Bells-Palsy occurs when the nerve that controls the facial muscles is swollen, inflamed or compressed, resulting in facial weakness or paralysis. Exactly what causes the damage is unknown.
With Bells Palsy, most scientists believe that a viral infection such as viral meningitis or the common cold-sore virus, herpes simplex, causes the disorder. They believe that the facial nerve swells and becomes inflamed in reaction to the infection, causing pressure within the Fallopian canal and leading to an infarction (the death of nerve cells due to insufficient blood and oxygen supply). In some mild cases where the recovery is rapid, there is damage only to the myelin sheath of the nerve. The myelin sheath is the fatty covering which acts as an insulator-on nerve fibers in the brain.
The disorder has also been associated with influenza or a flu-like illness, headaches, chronic middle ear infection, high blood pressure, diabetes, sarcoidosis, tumors, Lyme disease and trauma, such as skull fracture or facial injury.
Who Gets It?
Bells-Palsy afflicts approximately 60.000 North Americans each year. It affects men and women equally and can occur at any age. It is less common before age 15 or after age 60. It disproportionately attacks pregnant women and people who have diabetes or upper respiratory ailments such as the flu and a cold.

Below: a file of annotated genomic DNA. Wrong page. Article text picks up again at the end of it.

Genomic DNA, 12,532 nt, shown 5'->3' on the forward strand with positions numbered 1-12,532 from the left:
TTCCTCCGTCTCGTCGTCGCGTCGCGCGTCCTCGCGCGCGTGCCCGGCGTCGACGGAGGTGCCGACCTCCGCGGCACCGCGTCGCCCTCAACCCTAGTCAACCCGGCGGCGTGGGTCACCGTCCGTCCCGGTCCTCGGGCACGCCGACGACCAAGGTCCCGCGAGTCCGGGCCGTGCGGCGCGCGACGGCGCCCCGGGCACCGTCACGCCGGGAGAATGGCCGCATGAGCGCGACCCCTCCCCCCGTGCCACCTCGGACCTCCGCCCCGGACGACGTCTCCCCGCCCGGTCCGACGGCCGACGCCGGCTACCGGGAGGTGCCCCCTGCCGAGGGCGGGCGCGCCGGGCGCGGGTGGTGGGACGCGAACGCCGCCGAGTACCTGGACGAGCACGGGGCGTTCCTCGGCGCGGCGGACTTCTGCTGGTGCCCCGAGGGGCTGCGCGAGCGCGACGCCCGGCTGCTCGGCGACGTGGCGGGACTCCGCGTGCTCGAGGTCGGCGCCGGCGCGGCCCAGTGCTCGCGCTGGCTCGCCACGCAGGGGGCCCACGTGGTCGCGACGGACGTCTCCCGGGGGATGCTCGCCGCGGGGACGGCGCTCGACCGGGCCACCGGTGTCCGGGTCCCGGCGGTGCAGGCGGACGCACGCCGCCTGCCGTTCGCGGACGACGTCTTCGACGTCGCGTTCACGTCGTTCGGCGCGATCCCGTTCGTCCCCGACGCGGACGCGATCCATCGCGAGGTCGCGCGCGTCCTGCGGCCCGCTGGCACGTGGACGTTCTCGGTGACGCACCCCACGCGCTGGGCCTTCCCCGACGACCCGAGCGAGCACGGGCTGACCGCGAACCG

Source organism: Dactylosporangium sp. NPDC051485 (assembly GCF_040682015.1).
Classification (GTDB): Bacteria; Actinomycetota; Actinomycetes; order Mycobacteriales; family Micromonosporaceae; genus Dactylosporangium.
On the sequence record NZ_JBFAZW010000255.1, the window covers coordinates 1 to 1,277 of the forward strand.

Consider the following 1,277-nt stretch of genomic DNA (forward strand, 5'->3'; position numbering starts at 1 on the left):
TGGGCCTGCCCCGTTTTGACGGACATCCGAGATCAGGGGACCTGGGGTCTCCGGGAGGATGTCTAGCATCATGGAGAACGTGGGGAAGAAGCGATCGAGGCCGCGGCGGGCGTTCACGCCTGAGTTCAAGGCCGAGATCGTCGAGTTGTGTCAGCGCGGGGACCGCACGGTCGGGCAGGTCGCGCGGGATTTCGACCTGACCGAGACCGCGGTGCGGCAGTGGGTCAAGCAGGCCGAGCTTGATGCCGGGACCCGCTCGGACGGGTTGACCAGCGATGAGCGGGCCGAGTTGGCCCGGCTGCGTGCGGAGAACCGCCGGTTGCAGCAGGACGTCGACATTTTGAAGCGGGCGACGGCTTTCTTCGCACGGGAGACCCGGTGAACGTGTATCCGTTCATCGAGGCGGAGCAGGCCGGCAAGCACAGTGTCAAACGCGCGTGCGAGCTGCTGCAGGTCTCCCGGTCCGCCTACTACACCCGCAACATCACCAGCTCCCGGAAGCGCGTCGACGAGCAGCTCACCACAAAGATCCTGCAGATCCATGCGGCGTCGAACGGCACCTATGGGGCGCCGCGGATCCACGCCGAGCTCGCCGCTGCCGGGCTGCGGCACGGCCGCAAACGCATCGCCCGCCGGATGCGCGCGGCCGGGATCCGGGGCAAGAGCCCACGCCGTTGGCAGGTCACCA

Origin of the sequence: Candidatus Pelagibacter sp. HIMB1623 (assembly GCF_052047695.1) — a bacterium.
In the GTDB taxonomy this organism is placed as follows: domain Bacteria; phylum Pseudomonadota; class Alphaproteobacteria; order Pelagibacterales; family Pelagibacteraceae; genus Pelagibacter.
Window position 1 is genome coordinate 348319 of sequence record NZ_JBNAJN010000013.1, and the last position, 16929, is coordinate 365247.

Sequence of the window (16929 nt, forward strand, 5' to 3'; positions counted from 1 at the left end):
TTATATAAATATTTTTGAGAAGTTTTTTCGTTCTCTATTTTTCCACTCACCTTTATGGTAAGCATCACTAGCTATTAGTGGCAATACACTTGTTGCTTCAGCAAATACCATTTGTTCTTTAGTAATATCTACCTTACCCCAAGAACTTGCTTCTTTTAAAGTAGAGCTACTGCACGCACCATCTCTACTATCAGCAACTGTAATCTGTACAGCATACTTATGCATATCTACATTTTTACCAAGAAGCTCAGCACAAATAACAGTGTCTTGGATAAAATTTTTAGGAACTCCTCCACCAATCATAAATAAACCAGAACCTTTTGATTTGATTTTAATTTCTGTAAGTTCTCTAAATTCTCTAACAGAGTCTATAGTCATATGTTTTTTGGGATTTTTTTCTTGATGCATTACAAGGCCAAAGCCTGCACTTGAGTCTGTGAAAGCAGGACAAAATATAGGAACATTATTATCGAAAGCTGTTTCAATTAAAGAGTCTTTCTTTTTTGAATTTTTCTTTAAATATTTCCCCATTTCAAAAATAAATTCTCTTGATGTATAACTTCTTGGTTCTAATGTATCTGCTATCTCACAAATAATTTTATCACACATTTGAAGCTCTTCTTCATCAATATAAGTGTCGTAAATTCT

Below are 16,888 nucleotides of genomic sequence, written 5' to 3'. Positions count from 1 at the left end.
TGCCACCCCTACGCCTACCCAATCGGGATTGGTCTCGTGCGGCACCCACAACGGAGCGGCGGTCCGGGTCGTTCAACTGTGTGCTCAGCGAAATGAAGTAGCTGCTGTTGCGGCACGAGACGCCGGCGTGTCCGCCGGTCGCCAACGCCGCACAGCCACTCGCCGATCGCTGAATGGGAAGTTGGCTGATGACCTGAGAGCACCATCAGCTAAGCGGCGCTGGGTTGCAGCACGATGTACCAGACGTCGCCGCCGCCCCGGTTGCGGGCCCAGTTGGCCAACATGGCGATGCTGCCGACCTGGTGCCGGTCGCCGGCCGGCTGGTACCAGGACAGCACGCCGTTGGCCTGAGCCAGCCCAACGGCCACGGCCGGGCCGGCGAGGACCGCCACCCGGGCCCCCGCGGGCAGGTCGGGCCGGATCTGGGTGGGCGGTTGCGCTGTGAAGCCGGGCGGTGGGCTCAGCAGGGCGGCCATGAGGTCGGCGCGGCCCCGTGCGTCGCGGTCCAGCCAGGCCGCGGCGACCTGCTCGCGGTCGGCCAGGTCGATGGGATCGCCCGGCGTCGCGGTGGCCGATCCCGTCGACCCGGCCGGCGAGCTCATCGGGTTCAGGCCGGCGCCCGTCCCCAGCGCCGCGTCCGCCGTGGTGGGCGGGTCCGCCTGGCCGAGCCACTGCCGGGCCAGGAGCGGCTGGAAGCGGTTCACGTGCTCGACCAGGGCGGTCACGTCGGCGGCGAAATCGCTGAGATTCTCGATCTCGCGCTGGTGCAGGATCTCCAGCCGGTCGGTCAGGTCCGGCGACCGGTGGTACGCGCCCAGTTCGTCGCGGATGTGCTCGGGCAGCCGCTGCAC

How is it Diagnosed?
A diagnosis of Bells-Palsy is made based on clinical presentation....including a distorted facial appearance and the inability to move muscles on the affected side of the face….and by ruling out other possible causes of facial paralysis. There isn’t any specific laboratory test’s to confirm diagnosis of the disorder.
Normally, a doctor will examine the individual for upper and lower facial weakness. In most cases the weakness is limited to one side of the face and occasionally to the forehead, eyelid or mouth. An EMG test can confirm the presence of nerve damage and determine the severity and the extent of nerve involvement. An X-ray of the skull can help rule out an infection or a tumor. An MRI or CT scan can eliminate other causes of pressure on the facial nerve.
How is it Treated?